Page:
Here’s a peak at some items on my list of my career style inspiration:
red tights with red pumps
classic trousers + blouse
nude nails
Black + grey pumps

What inspires your career wardrobe style?

For more images from my ever-growing list…visit PinkPoniesPins on Pinterest.

More on professional wear: Harper Bazaar’s How to Dress for Success article

Retrospectives: Gen.Y Rants on Relationships… (no pictures)

Let me be the first to tell you that I’m far from perfect. (This is an understatement)

I’ve screwed up simple situations that most of you would’ve probably handled with more maturity, tact and foresight.  

*enter growing pains + embarrassing realizations

I take time to wax introspective on my behavior, my thinking, my values, et cetera…to understand how I managed to make silly mistakes that my friends claim they wouldn’t have made. I mull this over until I’m satisfied and have come to grips with how I screwed up or inadvertently created a negative impression on others. (Please don’t ask why I spend too much time reflecting)

That being said, I’m certain all failing results I’ve been part of aren’t always caused primarily by my deficiencies. Deciding whom to blame is not a productive activity; it’s a waste of time.

However, I’m hoping my insight and reflection will provide perspective that will help others who like to mull things over.

I’ve decided that a lot of times, errors are combinations of misinterpreted facts, emotionally-charged mis-judgements and unnecessary conclusions people make about others.

The problem is, often times we tend to think our abilities to decipher and decode human behavior are a gazillion times better than they actually are. Sadly, we are only wasting our time when we sit and analyze others’ actions to try and determine WHY they behave the way they do.

Fact is, people’s motivations change all the time. Even if you pinpoint another’s motives and intentions, they aren’t helpful. For instance, if you’re someone’s boss, then your role requires you reduce risk by assessing others’ behaviors to predict their future behaviors – not judge your direct’s value as an individual.

Again, motivations will probably change. Behavioral tendencies will less likely change that much. 


A. Needless to say, a person who believes he/she has the natural Freudian acumen and capacity (and time) to analyze enough behavioral data to comprehend others’ intentions is ineffective.

Again, ineffective. Why?

  1. you’re not Freud.
  2. you’re not smart enough to make those conclusions.
  3. you don’t know the person’s background (even if you do dig and waste time and resources to find background information about a person)
  4. you’re not in the person’s head.
  5. Your conclusions don’t matter and will probably won’t contribute to your overall purpose.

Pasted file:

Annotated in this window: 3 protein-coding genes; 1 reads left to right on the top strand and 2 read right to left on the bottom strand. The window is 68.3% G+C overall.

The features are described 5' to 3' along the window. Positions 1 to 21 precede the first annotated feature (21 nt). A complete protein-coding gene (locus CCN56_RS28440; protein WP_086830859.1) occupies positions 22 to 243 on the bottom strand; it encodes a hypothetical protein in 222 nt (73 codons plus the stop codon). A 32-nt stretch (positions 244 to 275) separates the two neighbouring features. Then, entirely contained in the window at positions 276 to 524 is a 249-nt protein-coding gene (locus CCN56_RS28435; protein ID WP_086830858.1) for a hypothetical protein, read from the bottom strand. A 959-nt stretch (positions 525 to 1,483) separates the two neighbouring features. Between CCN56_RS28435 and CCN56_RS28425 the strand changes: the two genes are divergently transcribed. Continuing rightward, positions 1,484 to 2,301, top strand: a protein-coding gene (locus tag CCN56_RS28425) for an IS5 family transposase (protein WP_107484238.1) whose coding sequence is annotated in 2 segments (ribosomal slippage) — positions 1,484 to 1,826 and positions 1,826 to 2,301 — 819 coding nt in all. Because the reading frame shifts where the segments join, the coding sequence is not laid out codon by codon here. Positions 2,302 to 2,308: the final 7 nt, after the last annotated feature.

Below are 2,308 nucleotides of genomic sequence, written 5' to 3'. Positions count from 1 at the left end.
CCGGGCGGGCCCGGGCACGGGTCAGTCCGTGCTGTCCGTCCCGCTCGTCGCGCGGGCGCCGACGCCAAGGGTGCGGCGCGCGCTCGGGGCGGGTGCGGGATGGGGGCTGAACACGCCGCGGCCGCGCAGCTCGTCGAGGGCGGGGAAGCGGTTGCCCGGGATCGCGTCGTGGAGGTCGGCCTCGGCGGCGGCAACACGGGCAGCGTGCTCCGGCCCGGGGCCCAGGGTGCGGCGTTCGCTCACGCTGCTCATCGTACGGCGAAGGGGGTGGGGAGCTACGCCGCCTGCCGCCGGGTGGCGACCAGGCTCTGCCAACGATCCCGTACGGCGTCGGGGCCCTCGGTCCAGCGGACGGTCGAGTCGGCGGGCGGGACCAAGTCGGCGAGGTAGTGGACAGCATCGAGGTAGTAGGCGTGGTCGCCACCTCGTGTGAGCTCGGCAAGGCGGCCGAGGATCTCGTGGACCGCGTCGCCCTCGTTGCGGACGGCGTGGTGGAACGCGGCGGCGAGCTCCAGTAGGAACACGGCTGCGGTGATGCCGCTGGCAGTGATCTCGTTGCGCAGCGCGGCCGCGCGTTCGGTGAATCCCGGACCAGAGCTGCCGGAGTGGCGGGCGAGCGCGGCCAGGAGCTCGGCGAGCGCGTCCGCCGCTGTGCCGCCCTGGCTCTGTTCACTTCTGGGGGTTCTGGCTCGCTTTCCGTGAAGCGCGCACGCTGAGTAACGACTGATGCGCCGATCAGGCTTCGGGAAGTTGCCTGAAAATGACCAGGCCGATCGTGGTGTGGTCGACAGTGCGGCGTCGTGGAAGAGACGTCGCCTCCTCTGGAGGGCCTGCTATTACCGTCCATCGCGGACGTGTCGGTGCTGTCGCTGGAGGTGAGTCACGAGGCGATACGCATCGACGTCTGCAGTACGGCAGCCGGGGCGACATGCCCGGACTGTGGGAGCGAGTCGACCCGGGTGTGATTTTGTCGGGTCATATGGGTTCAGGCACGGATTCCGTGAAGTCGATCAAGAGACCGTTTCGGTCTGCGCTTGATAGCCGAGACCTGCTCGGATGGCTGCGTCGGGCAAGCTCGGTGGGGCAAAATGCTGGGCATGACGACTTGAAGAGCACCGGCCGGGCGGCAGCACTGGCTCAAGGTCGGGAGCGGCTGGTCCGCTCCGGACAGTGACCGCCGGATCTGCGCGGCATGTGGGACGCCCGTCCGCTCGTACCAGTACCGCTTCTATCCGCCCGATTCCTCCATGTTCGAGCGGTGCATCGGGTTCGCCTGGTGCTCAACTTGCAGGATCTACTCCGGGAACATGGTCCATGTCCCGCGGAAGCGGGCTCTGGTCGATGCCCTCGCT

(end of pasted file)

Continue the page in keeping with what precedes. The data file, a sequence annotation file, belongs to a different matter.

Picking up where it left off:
B. Many people attach their emotional response to others’ behaviors and consider it in their analysis of the individual. This leads to inaccurate assessments and relationship problems.
For example, some people (ahem) tend to be more assertive than others. This is fact. We all have different behavioral tendencies.
For instance, some may talk more quickly, occasionally interrupt you while your speaking, etc… However, these behaviors are not done to offend or hurt others’ feelings. They are merely tendencies that are emotionally neutral (most of the time in a professional environment). The person speaking often does not consider it an affront to behave more assertively than you. It is merely part of their behavioral inclinations as an individual.
*enter behavioral diversity What a concept!
C. As you can see, this could be a big problem at the workplace. 
For example, if a “boss” takes offense to his/her direct’s behavioral tendencies then decides said person is “rude”, “disrespectful”, etc… it will create a culture that shuts out good ideas and good people. 
A person who decides another is “disrespectful” vs. considering that the person’s behavior is “different” from what is familiar to themselves is focused on judgement and is not separating fact from emotion. Attaching these labels on people is not productive, correct, professional or a good technique for effective collaboration.
Why not create less conflict by understanding that people each have their own behavioral tendencies and spend less time figuring out why the person who offended you is less ____________ than you? 
That way, you can productively help improve others’ behaviors to achieve the outcomes you mutually desire without creating discomfort between one another? What do you think?

…more rants

Young and Underemployed: Called-Out Comment ( repost…

Forbes   Called-Out Comment Alert

Your comment was called out!

On this post: Young And Underemployed: The Lasting Effects Of The Lost Generation

 Undergraduate education is not technical school. Some of us attend school because we value a well-rounded education, not to secure employment after graduation. Educational background (undergraduate) are less relevant than internships, volunteer experience and on-campus activities. There’s a distinction between going to a trade school and attending a university.